Tag Archives: cover crops

Annual Ryegrass – the Germ Seed of Cover Crop Adoption in the US – Part 6

Learning by Doing; Importance of Innovators and Early Adopters – Part 2

“In the first five years of the annual ryegrass cover crop project in the Midwest, there was a lot of hand-holding going on as we learned what annual ryegrass could do, and most importantly, how to modify agricultural practices to make cover crops successful,” said Nick Bowers, Oregon grass seed grower and cover crop proponent. “Most of those who started trying cover crops early were already practicing no-till, so adding cover crops was an easier lift.”

And when it came to determine who was teaching who the most, it was a back-and-forth thing, for sure. “We had no idea how much we didn’t know about annual ryegrass,” Nick continued, “other than how it worked in Oregon and in the south, where most of our seed had gone for years. In the first decade of the project, we had some spotty successes because of that lack of knowledge. First, the seed we sent back wasn’t always able to withstand tough winter conditions – sub freezing temperatures, wind-chill and no snow, for example. We originally recommended that the annual ryegrass seed be planted in October, after corn harvest. And we wouldn’t figure out for a decade the effect that residual herbicide in a field could have on the next year’s cover crop, whether to diminish or even wipe out the next year’s growth.”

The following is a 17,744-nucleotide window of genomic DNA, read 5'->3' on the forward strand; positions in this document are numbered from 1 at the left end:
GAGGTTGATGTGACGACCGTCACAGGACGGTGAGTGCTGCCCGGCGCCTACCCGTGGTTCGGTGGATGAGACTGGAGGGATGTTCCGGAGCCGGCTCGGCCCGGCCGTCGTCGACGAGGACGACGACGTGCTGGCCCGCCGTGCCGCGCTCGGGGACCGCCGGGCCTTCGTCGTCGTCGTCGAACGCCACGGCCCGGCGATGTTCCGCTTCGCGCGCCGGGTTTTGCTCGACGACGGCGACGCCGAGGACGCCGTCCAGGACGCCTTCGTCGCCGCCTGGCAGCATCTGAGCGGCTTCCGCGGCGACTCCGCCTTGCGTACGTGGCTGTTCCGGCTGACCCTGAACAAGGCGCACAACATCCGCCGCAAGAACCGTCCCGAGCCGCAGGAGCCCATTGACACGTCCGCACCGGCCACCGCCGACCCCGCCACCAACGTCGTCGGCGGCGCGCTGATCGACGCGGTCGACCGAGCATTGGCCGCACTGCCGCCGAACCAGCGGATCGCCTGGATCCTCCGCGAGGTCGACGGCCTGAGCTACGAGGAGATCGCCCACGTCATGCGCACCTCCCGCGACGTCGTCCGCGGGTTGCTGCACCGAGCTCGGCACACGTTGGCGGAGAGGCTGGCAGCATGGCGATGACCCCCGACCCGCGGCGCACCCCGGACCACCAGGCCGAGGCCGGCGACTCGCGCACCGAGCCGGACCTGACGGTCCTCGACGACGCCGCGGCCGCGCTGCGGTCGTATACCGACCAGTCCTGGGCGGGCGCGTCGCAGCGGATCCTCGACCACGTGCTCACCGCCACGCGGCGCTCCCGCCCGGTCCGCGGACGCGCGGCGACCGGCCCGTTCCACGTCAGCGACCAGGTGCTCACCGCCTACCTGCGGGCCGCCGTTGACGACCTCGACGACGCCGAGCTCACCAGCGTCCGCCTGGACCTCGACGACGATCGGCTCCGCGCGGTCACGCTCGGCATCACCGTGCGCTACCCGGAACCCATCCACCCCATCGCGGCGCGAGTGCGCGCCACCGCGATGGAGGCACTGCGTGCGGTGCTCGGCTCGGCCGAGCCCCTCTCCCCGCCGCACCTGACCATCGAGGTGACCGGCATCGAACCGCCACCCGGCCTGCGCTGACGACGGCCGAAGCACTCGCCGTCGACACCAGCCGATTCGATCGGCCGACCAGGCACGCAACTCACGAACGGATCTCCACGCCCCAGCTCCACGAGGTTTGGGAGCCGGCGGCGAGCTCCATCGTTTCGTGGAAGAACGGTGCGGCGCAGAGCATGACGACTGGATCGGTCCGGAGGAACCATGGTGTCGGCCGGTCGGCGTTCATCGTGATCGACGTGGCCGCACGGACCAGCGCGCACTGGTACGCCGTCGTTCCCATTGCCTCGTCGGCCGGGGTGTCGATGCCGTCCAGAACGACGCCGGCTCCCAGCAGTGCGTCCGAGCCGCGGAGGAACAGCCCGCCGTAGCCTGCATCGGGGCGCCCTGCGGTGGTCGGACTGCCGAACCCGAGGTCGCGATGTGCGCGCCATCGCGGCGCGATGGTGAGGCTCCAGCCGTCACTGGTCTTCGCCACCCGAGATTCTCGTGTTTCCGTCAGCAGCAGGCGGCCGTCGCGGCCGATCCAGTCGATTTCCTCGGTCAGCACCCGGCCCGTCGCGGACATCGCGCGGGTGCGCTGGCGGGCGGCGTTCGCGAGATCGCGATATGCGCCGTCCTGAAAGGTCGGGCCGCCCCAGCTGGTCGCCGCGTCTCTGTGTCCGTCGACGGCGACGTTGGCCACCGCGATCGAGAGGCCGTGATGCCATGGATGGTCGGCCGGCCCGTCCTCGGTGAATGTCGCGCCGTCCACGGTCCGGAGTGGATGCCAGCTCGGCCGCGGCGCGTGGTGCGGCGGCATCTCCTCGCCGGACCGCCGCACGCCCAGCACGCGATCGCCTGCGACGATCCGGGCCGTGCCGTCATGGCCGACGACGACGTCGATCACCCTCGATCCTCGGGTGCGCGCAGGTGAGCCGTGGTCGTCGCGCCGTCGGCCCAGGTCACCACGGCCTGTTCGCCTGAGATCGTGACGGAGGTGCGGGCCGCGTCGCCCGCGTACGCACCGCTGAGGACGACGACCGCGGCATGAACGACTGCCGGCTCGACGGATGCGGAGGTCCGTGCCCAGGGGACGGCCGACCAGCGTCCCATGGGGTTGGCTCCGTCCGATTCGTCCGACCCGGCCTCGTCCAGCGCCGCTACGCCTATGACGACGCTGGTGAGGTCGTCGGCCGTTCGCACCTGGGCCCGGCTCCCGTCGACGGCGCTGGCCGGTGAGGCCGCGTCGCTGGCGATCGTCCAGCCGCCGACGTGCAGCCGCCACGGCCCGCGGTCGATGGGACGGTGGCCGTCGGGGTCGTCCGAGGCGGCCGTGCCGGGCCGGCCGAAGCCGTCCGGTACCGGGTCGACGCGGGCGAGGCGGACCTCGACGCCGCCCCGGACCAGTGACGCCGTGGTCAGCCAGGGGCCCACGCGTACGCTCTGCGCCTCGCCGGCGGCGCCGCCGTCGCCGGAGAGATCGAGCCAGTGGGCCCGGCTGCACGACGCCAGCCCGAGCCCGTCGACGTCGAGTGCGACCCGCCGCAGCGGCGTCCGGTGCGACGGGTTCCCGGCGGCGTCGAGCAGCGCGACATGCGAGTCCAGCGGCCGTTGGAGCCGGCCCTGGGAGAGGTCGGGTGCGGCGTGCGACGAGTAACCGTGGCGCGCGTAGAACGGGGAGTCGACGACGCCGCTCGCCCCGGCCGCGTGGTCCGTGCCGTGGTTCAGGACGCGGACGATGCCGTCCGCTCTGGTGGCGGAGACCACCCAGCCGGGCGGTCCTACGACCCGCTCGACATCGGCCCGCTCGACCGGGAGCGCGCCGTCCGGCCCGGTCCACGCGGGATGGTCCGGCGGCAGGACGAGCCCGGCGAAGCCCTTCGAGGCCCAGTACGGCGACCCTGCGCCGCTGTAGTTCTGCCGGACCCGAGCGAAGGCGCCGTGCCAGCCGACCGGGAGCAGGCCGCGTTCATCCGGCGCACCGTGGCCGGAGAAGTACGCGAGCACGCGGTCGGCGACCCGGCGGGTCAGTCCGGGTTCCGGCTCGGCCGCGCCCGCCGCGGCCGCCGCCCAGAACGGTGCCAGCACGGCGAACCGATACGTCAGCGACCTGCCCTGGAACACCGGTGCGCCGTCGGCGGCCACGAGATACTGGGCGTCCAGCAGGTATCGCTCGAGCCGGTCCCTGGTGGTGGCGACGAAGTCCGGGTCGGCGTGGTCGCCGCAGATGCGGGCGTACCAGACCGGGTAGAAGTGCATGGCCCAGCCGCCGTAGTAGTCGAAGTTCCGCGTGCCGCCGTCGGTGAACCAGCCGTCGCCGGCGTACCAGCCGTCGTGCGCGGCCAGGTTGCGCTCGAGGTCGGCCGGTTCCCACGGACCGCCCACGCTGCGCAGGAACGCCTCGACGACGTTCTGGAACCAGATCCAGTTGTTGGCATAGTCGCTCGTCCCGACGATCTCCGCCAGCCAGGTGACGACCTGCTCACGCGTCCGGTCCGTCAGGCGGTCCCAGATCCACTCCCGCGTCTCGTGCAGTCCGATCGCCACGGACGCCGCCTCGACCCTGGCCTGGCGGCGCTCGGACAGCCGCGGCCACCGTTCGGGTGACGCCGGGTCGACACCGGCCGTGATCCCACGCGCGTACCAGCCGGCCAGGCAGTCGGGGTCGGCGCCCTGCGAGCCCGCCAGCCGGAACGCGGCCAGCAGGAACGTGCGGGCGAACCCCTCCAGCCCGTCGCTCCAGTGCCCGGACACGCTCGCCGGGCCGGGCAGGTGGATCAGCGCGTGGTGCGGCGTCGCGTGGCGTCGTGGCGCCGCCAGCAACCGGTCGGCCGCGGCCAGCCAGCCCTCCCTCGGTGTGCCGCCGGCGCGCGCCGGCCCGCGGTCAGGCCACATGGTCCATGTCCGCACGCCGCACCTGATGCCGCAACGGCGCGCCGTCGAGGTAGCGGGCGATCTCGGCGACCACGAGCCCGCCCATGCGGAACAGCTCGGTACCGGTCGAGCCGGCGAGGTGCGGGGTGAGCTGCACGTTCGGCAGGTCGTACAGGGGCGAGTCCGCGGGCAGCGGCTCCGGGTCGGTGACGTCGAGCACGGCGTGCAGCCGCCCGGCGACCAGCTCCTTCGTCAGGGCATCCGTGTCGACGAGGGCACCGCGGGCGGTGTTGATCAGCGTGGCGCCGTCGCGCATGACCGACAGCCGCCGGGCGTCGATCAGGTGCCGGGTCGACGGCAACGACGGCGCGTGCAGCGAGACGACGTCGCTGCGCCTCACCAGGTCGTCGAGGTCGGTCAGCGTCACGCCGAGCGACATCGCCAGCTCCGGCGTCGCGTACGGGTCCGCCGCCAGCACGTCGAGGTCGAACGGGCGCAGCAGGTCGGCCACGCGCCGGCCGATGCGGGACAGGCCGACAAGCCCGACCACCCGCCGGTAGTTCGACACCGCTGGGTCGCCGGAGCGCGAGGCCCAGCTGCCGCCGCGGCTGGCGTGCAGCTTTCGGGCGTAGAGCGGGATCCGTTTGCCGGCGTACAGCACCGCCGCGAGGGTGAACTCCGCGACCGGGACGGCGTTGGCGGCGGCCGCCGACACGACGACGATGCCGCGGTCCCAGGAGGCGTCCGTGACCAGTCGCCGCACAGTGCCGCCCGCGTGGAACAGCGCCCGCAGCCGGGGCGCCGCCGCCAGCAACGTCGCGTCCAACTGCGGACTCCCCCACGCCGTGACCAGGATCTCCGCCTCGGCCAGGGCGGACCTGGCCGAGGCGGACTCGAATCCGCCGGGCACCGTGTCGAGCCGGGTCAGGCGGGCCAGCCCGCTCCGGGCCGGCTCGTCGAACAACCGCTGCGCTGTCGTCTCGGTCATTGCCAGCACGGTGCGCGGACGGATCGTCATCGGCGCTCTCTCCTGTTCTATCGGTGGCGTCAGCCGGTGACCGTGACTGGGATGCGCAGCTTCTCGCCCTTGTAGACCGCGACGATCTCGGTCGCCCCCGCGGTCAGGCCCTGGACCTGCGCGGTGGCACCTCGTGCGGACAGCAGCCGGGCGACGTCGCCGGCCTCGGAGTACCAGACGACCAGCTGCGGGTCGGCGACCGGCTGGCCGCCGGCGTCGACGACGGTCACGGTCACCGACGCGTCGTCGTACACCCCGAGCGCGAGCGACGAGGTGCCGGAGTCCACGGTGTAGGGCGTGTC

As for the problem of winterkill, Nick and many other Oregon growers worked on research trials in the Midwest and Oregon, trying to build more hardiness into new annual ryegrass varieties. The Commission hired Mike Plumer and Dan Towery to conduct years’ worth of trials, and other university agronomists began to work in tandem.

 It worried some that building a more tolerant annual ryegrass would make it harder to kill in the spring. So, the trials included that piece. If annual ryegrass was to be an accepted new crop in the Corn Belt, it had better grow easily, grow healthy, and die when sprayed with the proper mixture of herbicide. In the past 25 years, we’ve had no reports of annual ryegrass getting out of control, and that says a lot about the amount of education, because if you mismanage cover crops, bad things can happen. As the data grew, the Oregon team would alternate attendance at field day demonstrations and annual trade shows. Pamphlets, research papers, and videos helped to spread the knowledge. The trickle of interest became a torrent. 

Successful management of annual ryegrass depends on paying attention to details. Click here for a management guide to cover crop control.

“When we started,” Nick continued, “we thought the best way to plant annual ryegrass was to drill it after corn harvest in the fall. Since then our cooperating partners began aerial application of seed, flying it on while corn and soybeans were still in the field. That’s now the most popular way to plant. And more recently, people have found increasing benefits from ‘interseeding’ cover crops into the fields in the spring, when corn is basically knee-high.”

“As for the residual herbicide effect, we’re learning alongside those continuing to experiment, including lots of universities, and we share their successes and failures readily.” Check out this flyer we produced about that .